The bedrock geology of the study area consists of 8 north-trending belts of Archean granite gneisses in the east intruded by an Aphebian granitoid complex in the west. The migmatitic gneissic belt consists of classic granitic gneisses with minor components of granitoid bodies high-grade metasediments and amphibolite. The granitoid complex is dominated by the Slave Granitoids group and there are minor components of Arch Lake and La Butte Granitoids. Screens and a ghost stratigraphy of high-grade metasediments and granite gneiss are fairly common within the granitoid complex. The internal structure of the granitoids reveals a series of imperfect basins and domes. The granitoids appear to be ultrametamorphic partial melt derivatives from the protolithic granite gneisses. The major contact between the granitoids and the gneissic belt is intrusive with gneissic wall wedges and tongues projecting into the granitoids.
Most of the rocks have undergone a two-cycle polyphase metamorphism. Geochronology and electron microprobe mineral analyses show that an Archean high-pressure granulite facies metamorphism was followed by an Aphebian moderate-pressure facies metamorphism. Mineral assemblages show that the latter retrogressed through amphibolite facies and greenschist facies conditions. From Rb-Sr isochron analyses the moderate-pressure granulite event was dated at 1900 Ma. K-Ar dates on biotite and hornblende of approximately 1800 Ma reveal that the greenschist facies event occurred at the end of a widespread severe thermal event that reset all of the K-Ar isotopic ratios. The metamorphic foliation has a regional northerly trend but a wide range of variations exists locally within both the granitoids and the gneissic belt.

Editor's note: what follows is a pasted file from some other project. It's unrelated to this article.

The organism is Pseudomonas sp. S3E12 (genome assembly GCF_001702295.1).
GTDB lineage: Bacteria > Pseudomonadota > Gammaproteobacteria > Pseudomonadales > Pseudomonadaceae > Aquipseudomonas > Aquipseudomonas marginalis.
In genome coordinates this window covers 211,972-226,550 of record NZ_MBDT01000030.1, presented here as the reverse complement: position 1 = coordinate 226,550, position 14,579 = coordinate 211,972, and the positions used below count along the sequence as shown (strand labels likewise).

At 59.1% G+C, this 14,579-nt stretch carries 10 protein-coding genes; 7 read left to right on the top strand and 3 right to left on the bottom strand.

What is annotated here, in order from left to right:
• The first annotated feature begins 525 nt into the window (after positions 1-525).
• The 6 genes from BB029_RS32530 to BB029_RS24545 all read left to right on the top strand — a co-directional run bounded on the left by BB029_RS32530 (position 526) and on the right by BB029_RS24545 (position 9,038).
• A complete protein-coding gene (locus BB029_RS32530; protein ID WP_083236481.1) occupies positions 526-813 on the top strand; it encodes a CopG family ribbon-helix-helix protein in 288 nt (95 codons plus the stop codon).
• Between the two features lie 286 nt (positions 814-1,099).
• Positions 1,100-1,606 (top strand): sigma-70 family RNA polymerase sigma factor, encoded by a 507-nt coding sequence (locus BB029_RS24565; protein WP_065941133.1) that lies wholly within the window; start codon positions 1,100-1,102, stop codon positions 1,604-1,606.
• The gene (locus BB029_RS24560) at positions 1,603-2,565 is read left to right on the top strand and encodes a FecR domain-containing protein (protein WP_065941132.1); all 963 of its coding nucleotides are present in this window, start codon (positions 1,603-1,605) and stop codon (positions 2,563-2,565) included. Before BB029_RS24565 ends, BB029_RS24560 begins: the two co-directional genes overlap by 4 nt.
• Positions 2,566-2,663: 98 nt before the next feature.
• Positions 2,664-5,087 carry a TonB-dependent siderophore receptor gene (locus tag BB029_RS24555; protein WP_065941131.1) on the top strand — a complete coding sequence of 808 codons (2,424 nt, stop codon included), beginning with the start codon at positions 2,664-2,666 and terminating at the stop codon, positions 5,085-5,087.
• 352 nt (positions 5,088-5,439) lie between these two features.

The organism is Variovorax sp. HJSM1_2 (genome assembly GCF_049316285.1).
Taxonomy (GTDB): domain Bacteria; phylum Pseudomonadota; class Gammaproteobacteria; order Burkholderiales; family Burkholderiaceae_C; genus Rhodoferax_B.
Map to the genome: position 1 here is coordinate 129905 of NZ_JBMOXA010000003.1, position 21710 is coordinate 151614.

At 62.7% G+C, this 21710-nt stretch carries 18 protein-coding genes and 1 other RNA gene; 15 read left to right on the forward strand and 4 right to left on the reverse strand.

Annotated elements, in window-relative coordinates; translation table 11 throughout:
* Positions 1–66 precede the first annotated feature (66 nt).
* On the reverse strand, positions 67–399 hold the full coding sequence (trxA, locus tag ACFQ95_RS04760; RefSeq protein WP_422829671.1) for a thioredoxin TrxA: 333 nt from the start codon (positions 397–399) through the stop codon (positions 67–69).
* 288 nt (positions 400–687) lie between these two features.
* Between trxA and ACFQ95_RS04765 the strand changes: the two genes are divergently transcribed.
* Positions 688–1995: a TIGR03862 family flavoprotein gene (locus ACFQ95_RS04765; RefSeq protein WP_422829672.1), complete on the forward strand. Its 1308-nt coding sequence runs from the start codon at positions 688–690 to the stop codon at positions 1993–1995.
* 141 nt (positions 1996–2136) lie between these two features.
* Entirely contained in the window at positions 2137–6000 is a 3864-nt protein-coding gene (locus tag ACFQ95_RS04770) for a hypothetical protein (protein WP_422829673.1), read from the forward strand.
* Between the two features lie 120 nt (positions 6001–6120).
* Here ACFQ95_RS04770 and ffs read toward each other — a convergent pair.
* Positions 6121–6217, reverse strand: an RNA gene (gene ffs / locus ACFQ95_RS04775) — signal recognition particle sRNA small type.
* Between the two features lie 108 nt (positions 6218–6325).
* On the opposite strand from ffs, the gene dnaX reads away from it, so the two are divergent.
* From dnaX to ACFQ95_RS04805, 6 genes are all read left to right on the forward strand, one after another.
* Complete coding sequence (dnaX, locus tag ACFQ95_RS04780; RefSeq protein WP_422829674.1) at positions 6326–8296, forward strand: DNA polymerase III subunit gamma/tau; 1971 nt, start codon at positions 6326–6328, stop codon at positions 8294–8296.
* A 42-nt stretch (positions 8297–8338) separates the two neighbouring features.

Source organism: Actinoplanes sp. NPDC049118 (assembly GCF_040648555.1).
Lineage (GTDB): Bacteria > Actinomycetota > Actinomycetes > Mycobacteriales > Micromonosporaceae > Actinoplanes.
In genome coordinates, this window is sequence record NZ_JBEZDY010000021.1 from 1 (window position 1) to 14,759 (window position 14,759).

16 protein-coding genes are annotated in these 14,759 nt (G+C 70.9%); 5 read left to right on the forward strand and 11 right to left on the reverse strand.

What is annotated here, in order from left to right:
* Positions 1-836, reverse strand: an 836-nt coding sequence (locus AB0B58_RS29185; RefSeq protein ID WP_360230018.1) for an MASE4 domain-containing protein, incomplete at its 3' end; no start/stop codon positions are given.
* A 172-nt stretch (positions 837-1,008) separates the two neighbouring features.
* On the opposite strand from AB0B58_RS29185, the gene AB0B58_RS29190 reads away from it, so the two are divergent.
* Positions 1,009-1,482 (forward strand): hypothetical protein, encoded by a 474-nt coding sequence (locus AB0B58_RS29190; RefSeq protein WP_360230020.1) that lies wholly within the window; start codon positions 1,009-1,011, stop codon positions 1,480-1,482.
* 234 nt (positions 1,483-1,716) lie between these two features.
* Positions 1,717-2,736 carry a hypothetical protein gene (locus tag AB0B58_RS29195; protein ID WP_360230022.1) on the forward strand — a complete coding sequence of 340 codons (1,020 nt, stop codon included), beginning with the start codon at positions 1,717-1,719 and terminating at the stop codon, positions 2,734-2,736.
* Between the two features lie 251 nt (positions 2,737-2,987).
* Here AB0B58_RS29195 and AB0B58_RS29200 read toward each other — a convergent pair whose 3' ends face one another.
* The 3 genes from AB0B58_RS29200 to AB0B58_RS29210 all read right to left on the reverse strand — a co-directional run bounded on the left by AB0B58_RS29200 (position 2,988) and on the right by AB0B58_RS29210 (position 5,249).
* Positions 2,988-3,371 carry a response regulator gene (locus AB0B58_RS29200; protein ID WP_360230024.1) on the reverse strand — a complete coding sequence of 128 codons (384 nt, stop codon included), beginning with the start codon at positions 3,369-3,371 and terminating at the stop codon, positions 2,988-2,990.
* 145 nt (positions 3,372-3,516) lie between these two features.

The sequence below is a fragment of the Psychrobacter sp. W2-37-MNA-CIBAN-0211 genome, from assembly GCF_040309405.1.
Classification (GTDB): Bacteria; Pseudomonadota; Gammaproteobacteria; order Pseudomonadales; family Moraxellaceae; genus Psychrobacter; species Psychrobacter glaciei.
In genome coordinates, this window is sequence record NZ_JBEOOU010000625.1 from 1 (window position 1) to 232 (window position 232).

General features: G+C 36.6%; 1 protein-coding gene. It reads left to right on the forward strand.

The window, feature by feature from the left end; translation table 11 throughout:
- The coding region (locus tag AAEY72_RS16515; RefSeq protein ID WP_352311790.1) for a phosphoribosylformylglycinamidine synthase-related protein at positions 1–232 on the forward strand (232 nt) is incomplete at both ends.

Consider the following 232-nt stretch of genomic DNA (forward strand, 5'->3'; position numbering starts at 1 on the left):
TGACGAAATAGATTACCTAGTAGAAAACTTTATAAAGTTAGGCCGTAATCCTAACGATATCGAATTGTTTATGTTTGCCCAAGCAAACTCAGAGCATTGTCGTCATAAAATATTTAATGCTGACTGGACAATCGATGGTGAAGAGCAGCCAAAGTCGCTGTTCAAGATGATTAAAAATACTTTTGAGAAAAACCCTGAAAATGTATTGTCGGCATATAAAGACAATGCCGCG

The map area is crossed by regional faults of two principal orientations north to northeasterly and west to west northwesterly. The latter is the more common orientation. The Allan Fault represented by a prominent mylonite zone and localized fault surfaces trends northerly. It principally cuts the granite gneiss belt.
A continental ice sheet of Pleistocene Age has scoured the region leaving abundant erosional and depositional evidence of recent glaciation. The Classical Wisconsin ice advance came from almost due east. Aeolian reworking of the typically sandy glacial deposits by southeasterly storm winds resulted in the formation of sand sheets and dunes. Associated wind polish and abrasion can be commonly found on bedrock surfaces.
Scattered minor mineralization is present in the high-grade metasediments and Slave Granitoids and less commonly in the gneisses and other granitoids. Of particular note are minor uranium stains, copper and dispersed magnetite.
Godfrey, J.D. (1987): Geology of the Bocquene-Turtle Lakes district, Alberta; Alberta Research Council, ARC/AGS Earth Sciences Report 1984-05, 37 p.